151

Doug Tindall

Division of State Lands (DSL).  Submits (EXHIBIT C) and affirms the importance of streamlining the environmental permitting process, contained in HB 2431. Notes concerns and that some modifications may be necessary.

163

Rep. Zauner

Asks about the duplication between the engineers and DSL.

165

Tindall

Agrees with Rep. Zauner, although the involved organizations are moving to streamline the process. 

172

Rep. Richardson

Asks Tindall he might do to make this process more user-friendly for the land owner. 

182

Tindall

Attests that he is not well-versed in that issue; that his background is in engineering. 

194

Rep. Richardson

Asks Tindall if HB 2431 gives enough flexibility to DSL.

197

Tindall

Answers that it may take some flexibility away.

202

John Lilly

Assistant Director, DSL.  Submits (EXHIBIT D) and testifies in opposition to HB 2431, however states that issues raised by this legislation do need to be addressed.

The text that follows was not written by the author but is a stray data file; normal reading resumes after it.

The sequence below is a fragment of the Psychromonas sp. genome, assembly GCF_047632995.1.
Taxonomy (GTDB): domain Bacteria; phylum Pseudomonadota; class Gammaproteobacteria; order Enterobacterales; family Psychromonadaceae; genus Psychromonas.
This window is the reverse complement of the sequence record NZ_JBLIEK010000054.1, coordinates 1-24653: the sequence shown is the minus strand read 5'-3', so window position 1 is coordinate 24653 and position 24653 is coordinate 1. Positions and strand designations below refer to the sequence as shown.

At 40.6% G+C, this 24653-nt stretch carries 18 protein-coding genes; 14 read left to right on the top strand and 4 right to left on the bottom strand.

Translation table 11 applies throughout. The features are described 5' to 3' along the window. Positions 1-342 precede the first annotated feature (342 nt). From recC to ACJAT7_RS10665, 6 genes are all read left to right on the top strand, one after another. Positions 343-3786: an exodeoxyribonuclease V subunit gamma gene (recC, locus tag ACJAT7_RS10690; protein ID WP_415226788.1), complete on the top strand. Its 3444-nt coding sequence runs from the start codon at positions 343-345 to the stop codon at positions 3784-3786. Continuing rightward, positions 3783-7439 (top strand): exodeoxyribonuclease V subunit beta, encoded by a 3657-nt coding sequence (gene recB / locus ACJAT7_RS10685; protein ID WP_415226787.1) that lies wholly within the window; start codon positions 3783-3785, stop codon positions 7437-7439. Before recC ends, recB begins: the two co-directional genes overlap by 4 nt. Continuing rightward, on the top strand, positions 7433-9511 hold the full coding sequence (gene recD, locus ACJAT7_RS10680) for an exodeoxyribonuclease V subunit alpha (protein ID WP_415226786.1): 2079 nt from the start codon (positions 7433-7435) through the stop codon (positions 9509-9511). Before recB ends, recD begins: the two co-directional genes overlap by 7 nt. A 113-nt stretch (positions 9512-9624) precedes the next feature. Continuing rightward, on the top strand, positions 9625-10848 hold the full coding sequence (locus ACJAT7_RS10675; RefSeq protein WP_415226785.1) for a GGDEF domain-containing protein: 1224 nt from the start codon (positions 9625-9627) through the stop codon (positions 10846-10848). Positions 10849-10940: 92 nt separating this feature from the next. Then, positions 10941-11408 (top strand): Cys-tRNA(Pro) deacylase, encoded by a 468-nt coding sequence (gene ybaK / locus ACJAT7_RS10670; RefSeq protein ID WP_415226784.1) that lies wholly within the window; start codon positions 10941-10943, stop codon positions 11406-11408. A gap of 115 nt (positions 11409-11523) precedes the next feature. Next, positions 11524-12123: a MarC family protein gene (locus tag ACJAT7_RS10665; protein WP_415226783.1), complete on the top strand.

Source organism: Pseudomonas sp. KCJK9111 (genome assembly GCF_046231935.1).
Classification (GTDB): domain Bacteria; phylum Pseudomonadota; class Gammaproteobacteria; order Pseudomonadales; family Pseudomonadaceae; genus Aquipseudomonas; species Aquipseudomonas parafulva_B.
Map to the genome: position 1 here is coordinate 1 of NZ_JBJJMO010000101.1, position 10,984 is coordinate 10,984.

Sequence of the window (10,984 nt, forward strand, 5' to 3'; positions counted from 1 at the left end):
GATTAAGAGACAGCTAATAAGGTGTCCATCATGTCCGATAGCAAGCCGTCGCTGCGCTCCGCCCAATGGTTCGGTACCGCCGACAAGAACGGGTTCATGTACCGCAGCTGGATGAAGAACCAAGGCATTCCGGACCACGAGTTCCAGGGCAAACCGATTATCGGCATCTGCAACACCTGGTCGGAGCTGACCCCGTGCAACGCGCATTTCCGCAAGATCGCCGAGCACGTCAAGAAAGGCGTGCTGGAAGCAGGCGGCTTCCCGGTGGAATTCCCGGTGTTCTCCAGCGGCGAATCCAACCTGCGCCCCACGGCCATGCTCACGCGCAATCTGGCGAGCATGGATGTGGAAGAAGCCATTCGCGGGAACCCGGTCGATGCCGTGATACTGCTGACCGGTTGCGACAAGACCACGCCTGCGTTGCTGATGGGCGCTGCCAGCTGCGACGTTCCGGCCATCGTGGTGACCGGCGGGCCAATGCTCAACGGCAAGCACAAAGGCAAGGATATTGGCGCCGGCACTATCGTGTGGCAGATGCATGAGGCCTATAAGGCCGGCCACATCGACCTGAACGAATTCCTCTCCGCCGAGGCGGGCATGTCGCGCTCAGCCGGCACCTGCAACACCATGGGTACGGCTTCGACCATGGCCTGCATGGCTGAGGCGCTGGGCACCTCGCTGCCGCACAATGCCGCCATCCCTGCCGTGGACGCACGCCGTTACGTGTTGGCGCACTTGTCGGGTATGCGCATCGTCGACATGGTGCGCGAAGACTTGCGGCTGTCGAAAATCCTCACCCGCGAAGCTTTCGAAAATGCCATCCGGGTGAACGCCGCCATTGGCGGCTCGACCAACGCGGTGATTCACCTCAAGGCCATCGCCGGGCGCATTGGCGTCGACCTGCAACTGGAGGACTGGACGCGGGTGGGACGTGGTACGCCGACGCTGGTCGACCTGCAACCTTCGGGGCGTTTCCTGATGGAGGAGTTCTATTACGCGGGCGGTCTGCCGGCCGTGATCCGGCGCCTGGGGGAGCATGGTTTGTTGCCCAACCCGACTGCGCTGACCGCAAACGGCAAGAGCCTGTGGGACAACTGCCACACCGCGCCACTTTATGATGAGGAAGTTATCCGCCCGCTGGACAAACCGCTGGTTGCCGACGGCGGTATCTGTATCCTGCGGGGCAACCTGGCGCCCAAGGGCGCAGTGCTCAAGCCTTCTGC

232

Chair Garrard

Asks if losing wetlands is necessarily a bad thing. 

234

Lilly

Responds that it may not necessarily be bad, but that the state is committed to protecting wetlands.  Adds that we need to address some permitting concerns and to identify the important wetlands as opposed to the less-important ones.

262

Lilly

Continues testimony by addressing public policy questions which     HB 2431 poses.

299

Rep. Richardson

Asks whether the federal or state government sets the requirement that two weeks of standing water constitutes a wetland. 

302

Lilly

Responds that the State of Oregon uses the Corp of Engineers delineation manual.

313

Rep. Richardson

Asks whether that includes an artificially-created wetland.